The law, however, was subsequently and properly reformed. The duke and duchess are said to have been married with a curtain-ring, at half-past twelve-at night, at May Fair Chapel. This precipitated the marriage of Lord Coventry, a personage of a grave stamp, but who had long paid attention to the elder sister Maria. He married her about three weeks after.
The Sarebas were coarser-looking people, who disfigured themselves by wearing brass rings all along the lobes of their ears: the one at the bottom was as large as a curtain-ring in circumference, though of slender make; it lay on the chest, and by its weight dragged a great hole in the ear.
It is not at first sight a very rational custom to paint a broad blue stripe across one's nose and both cheeks, and a broad red stripe from the forehead to the chin, to attach a few pounds of wood to one's under lip, to stick fish-bones in one's ears and a brass curtain-ring in one's nose, and to rub one's body all over with rancid oil, as a preliminary to entering on business.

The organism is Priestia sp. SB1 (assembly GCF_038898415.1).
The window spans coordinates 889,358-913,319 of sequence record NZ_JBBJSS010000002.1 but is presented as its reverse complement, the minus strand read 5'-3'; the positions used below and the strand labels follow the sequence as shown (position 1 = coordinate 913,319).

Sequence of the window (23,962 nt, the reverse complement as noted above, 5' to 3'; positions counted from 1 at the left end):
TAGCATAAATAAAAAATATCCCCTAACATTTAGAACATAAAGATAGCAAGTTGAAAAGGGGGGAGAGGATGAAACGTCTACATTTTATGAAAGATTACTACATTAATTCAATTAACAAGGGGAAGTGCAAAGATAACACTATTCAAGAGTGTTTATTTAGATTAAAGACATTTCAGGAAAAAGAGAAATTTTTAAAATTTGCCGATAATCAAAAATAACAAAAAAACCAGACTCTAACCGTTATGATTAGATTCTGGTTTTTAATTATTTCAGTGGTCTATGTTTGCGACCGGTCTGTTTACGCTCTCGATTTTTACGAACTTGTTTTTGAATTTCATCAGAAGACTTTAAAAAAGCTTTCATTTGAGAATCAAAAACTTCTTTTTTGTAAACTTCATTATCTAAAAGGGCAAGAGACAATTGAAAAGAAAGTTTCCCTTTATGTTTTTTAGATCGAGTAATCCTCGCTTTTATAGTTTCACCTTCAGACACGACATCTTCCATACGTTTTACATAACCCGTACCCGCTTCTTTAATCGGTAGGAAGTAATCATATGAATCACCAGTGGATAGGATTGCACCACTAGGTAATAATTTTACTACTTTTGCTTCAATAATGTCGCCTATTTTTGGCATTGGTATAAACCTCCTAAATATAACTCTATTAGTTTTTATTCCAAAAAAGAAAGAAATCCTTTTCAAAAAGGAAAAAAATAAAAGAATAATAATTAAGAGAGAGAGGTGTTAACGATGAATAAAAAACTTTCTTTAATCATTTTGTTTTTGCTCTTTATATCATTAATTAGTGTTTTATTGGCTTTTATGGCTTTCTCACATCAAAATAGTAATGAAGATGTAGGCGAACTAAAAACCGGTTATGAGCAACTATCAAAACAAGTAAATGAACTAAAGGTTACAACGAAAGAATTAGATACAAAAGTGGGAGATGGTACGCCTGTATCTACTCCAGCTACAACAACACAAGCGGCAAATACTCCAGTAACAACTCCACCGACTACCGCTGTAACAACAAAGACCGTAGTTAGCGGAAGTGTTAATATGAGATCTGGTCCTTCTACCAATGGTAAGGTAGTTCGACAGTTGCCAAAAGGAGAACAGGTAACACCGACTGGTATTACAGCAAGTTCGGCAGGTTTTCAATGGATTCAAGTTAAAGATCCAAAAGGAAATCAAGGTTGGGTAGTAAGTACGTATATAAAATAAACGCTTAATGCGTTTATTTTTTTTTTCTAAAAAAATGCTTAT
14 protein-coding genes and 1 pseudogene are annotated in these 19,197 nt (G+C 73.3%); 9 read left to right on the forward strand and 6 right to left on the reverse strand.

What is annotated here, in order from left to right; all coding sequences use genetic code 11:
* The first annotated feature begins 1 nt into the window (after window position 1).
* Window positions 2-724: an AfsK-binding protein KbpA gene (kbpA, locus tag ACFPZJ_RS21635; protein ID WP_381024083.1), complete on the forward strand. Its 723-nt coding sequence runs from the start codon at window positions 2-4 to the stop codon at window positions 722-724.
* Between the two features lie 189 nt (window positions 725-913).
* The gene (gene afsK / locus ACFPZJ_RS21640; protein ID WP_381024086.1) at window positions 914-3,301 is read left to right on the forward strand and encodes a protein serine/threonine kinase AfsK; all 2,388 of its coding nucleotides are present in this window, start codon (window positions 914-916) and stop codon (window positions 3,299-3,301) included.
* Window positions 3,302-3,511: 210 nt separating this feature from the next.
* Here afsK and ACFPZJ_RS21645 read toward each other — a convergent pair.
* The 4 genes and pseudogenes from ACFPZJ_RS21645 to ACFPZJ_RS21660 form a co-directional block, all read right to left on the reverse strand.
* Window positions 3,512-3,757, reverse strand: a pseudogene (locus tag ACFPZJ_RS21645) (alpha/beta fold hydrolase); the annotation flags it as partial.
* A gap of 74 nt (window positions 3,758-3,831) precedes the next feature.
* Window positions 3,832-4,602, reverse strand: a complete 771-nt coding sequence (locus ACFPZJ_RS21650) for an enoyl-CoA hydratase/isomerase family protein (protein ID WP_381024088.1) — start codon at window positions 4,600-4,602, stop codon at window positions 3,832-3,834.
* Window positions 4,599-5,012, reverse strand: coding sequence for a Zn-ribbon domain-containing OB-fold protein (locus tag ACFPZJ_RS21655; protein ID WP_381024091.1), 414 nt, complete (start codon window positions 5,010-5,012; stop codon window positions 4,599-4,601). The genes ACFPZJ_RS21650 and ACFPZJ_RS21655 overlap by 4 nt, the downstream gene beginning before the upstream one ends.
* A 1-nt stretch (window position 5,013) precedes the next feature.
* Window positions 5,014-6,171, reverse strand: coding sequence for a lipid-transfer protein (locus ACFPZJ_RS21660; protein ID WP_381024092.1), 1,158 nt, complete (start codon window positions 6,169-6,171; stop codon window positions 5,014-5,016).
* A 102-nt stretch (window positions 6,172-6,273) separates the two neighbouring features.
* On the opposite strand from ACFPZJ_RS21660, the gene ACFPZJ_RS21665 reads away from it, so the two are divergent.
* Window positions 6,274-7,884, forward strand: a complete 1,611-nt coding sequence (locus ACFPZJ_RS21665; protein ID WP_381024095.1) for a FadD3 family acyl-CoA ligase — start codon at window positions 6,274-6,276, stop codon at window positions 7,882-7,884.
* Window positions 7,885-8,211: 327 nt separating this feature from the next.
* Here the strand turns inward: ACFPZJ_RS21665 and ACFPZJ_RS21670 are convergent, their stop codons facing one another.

Some years since, when a certain great orator was Lord Mayor of Dublin, he used to wear a red gown and a cocked hat, the splendour of which delighted him as much as a new curtain-ring in her nose or a string of glass-beads round her neck charms Queen Quasheeneboo. He used to pay visits to people in this dress; to appear at meetings hundreds of miles off, in the red velvet gown.
He has a brass curtain-ring which did duty at the marriage of Thursday October Christian, and which is destined to do duty in similar circumstances in many coming years. The knots are soon tied.
What John Buffett thought we are not prepared to say, but it may be guessed, when we state that within two months of that date, he and Dolly Young were united in marriage by old Adams, with all the usual ceremonial, including the curtain-ring which did duty on all such occasions, and the unfailing game of blind-man's-buff.
Thomasson had brought her back; he had wedded her at Calne, the reverend gentleman himself performing the ceremony with a curtain-ring at a quarter before midnight, in the presence of two chambermaids, in a room hung with drab moreen. Sir George's servant had brought her back; he was the rogue in the play; it was Lady Harriet Wentworth and footman Sturgeon over again.